Gimli pursed his lips, his expression suddenly guarded. "From whence do you think?"
"I had hoped you would tell me, for it is not a style I recognize." Which was partially true, for Otin had never before seen that style etched above a doorway. But he had seen a similar style on leather sheathes that housed white blades and on bracers that protected elusive archers.
"Surely you recognize the design of the corridors. They are all but an exact match for my family's chambers in the Lonely Mountain."
"But there are also differences, and it is these differences that puzzle me."
Gimli smiled. "Then a puzzle it shall be! A challenge for your nimble mind."
Otin wondered what the other Dwarves would do if they came back from their exploration of the caves and discovered that he had murdered their lord in a fit of exasperation. "Are there elements here of Gondor and Rohan?" he asked, hoping to force an answer with a false assumption. "For surely these chambers would hold Elessar and Eomer."
"They are certainly welcome to use them."
Seeing that Gimli was not going to give anything away on his own, Otin looked down at the plans and opted for a different tactic. "Have you decided upon a name for our new home?"
Gimli blinked, evincing surprise at the change in subject. "I had thought to call them as the Rohirrim do."
"The Glittering Caves?"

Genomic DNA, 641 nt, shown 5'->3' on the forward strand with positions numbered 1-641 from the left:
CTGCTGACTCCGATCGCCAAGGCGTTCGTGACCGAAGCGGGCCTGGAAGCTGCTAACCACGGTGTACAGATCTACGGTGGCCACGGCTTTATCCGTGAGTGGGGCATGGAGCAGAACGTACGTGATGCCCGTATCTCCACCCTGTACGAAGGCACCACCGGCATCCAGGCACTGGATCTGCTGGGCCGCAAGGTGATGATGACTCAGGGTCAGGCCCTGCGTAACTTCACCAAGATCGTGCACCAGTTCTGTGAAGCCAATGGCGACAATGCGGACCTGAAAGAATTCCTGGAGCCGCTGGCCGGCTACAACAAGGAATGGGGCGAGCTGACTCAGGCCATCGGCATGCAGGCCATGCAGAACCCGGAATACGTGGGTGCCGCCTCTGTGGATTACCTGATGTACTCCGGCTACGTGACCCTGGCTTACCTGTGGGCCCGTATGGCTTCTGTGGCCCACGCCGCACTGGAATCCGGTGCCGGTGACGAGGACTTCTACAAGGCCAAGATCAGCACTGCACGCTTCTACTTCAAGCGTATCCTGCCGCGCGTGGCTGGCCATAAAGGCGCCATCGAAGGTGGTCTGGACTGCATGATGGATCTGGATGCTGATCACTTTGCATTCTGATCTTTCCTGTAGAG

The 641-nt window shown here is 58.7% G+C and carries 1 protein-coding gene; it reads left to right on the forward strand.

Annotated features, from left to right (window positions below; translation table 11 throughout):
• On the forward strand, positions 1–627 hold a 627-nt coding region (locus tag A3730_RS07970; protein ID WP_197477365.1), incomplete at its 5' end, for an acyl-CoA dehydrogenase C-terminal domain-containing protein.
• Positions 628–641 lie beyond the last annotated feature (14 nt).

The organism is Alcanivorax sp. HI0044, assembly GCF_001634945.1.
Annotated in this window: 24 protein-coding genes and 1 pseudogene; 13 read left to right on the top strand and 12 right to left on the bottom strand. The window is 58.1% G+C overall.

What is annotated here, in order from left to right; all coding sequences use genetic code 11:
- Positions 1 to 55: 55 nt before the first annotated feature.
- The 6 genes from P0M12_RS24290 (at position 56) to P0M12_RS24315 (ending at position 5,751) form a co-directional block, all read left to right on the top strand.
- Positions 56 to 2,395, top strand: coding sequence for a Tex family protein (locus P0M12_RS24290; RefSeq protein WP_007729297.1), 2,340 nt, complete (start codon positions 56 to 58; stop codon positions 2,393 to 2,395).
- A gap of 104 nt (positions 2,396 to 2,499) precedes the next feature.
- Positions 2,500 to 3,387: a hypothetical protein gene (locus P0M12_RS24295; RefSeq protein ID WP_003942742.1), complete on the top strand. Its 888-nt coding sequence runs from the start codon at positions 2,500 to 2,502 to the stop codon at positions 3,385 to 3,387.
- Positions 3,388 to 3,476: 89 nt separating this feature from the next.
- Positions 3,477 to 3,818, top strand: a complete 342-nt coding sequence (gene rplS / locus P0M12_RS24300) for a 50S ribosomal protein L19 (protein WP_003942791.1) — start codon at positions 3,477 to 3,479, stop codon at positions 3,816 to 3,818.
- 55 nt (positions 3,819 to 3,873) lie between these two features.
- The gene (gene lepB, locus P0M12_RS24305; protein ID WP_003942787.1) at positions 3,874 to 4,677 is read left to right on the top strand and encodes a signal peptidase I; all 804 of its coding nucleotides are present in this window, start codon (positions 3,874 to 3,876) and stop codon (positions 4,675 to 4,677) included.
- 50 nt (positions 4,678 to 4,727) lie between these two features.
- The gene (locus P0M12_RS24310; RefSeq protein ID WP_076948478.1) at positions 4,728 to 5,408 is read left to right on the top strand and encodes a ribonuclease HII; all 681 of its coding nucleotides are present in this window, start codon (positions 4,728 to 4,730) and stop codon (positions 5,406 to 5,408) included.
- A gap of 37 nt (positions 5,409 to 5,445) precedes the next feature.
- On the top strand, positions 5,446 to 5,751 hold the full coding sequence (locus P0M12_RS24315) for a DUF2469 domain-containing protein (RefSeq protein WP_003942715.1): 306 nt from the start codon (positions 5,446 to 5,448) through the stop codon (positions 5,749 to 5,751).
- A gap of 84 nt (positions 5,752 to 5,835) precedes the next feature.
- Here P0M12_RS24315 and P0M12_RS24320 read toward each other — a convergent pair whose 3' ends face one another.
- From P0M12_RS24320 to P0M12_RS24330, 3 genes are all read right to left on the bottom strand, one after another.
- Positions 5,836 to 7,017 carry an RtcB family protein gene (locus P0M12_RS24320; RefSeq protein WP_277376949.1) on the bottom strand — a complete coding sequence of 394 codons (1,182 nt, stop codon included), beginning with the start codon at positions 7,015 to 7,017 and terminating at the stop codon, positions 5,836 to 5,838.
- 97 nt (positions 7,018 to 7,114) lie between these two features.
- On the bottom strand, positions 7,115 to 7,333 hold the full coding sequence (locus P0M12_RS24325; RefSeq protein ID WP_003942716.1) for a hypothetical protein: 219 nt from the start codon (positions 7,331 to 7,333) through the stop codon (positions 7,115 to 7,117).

"Have you a more fitting name in mind?"
"No, but I thought perhaps you did. You have not seen fit to use the name 'Glittering Caves' either within the designs or during our speech this day."
Gimli now looked thoroughly confused. "It seems you have followed our speech more closely than I," he said, and there was a hint of irritation in his voice. "If I have not used 'Glittering Caves' as a name, then what have I used?"
Gimli blinked again. "It is the same."
"In meaning, yes, but not in purpose."
"And what is the purpose?"
"A name that Dwarves might use!"
Gimli shook his head. "If it bothers you to hear them referred to as Aglarond, I shall refrain from doing so in your presence."
"But why must you do so at all? Why are you inclined to refer to them by…" Otin paused, wondering how far he was prepared to go. But they had reached a point where it had to be said, and if Gimli would not say it, then he would. "By an elvish name?" he finished.